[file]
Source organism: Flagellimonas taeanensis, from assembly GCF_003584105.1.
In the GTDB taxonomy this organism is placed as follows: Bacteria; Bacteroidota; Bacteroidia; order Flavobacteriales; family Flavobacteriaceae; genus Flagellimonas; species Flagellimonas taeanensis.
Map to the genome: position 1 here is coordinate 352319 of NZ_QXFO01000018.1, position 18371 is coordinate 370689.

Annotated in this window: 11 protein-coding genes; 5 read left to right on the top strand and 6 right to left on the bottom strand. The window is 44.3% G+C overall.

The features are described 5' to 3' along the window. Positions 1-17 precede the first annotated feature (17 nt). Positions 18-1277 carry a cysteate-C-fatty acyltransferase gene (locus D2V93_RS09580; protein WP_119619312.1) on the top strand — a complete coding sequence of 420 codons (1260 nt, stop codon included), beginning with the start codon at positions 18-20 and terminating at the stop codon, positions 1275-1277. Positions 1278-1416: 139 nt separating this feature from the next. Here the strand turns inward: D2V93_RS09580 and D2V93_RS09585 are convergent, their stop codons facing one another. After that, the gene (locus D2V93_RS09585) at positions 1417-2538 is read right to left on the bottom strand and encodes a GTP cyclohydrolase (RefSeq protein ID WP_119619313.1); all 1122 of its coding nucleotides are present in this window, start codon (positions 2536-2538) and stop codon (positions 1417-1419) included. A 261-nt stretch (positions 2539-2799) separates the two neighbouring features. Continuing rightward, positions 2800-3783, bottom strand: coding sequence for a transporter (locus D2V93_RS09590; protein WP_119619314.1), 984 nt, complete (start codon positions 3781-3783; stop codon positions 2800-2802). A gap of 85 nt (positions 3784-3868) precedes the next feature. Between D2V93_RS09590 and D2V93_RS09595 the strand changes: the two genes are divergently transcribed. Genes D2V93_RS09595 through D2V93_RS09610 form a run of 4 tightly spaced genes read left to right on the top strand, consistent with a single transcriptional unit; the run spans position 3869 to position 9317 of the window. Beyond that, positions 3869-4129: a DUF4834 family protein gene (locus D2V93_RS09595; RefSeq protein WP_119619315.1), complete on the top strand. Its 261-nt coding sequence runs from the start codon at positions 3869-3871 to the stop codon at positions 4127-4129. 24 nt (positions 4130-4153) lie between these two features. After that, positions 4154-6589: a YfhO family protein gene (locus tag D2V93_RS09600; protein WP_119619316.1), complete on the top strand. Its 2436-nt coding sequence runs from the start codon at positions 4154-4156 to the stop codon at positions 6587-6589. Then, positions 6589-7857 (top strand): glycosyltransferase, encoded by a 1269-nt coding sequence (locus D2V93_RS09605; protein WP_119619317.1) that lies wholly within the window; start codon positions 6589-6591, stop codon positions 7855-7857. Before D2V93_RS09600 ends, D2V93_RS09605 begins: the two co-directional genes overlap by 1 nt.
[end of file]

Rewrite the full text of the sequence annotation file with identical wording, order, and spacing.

Source organism: Flagellimonas taeanensis, from assembly GCF_003584105.1.
In the GTDB taxonomy this organism is placed as follows: Bacteria; Bacteroidota; Bacteroidia; order Flavobacteriales; family Flavobacteriaceae; genus Flagellimonas; species Flagellimonas taeanensis.
Map to the genome: position 1 here is coordinate 352319 of NZ_QXFO01000018.1, position 18371 is coordinate 370689.

Annotated in this window: 11 protein-coding genes; 5 read left to right on the top strand and 6 right to left on the bottom strand. The window is 44.3% G+C overall.

The features are described 5' to 3' along the window. Positions 1-17 precede the first annotated feature (17 nt). Positions 18-1277 carry a cysteate-C-fatty acyltransferase gene (locus D2V93_RS09580; protein WP_119619312.1) on the top strand — a complete coding sequence of 420 codons (1260 nt, stop codon included), beginning with the start codon at positions 18-20 and terminating at the stop codon, positions 1275-1277. Positions 1278-1416: 139 nt separating this feature from the next. Here the strand turns inward: D2V93_RS09580 and D2V93_RS09585 are convergent, their stop codons facing one another. After that, the gene (locus D2V93_RS09585) at positions 1417-2538 is read right to left on the bottom strand and encodes a GTP cyclohydrolase (RefSeq protein ID WP_119619313.1); all 1122 of its coding nucleotides are present in this window, start codon (positions 2536-2538) and stop codon (positions 1417-1419) included. A 261-nt stretch (positions 2539-2799) separates the two neighbouring features. Continuing rightward, positions 2800-3783, bottom strand: coding sequence for a transporter (locus D2V93_RS09590; protein WP_119619314.1), 984 nt, complete (start codon positions 3781-3783; stop codon positions 2800-2802). A gap of 85 nt (positions 3784-3868) precedes the next feature. Between D2V93_RS09590 and D2V93_RS09595 the strand changes: the two genes are divergently transcribed. Genes D2V93_RS09595 through D2V93_RS09610 form a run of 4 tightly spaced genes read left to right on the top strand, consistent with a single transcriptional unit; the run spans position 3869 to position 9317 of the window. Beyond that, positions 3869-4129: a DUF4834 family protein gene (locus D2V93_RS09595; RefSeq protein WP_119619315.1), complete on the top strand. Its 261-nt coding sequence runs from the start codon at positions 3869-3871 to the stop codon at positions 4127-4129. 24 nt (positions 4130-4153) lie between these two features. After that, positions 4154-6589: a YfhO family protein gene (locus tag D2V93_RS09600; protein WP_119619316.1), complete on the top strand. Its 2436-nt coding sequence runs from the start codon at positions 4154-4156 to the stop codon at positions 6587-6589. Then, positions 6589-7857 (top strand): glycosyltransferase, encoded by a 1269-nt coding sequence (locus D2V93_RS09605; protein WP_119619317.1) that lies wholly within the window; start codon positions 6589-6591, stop codon positions 7855-7857. Before D2V93_RS09600 ends, D2V93_RS09605 begins: the two co-directional genes overlap by 1 nt.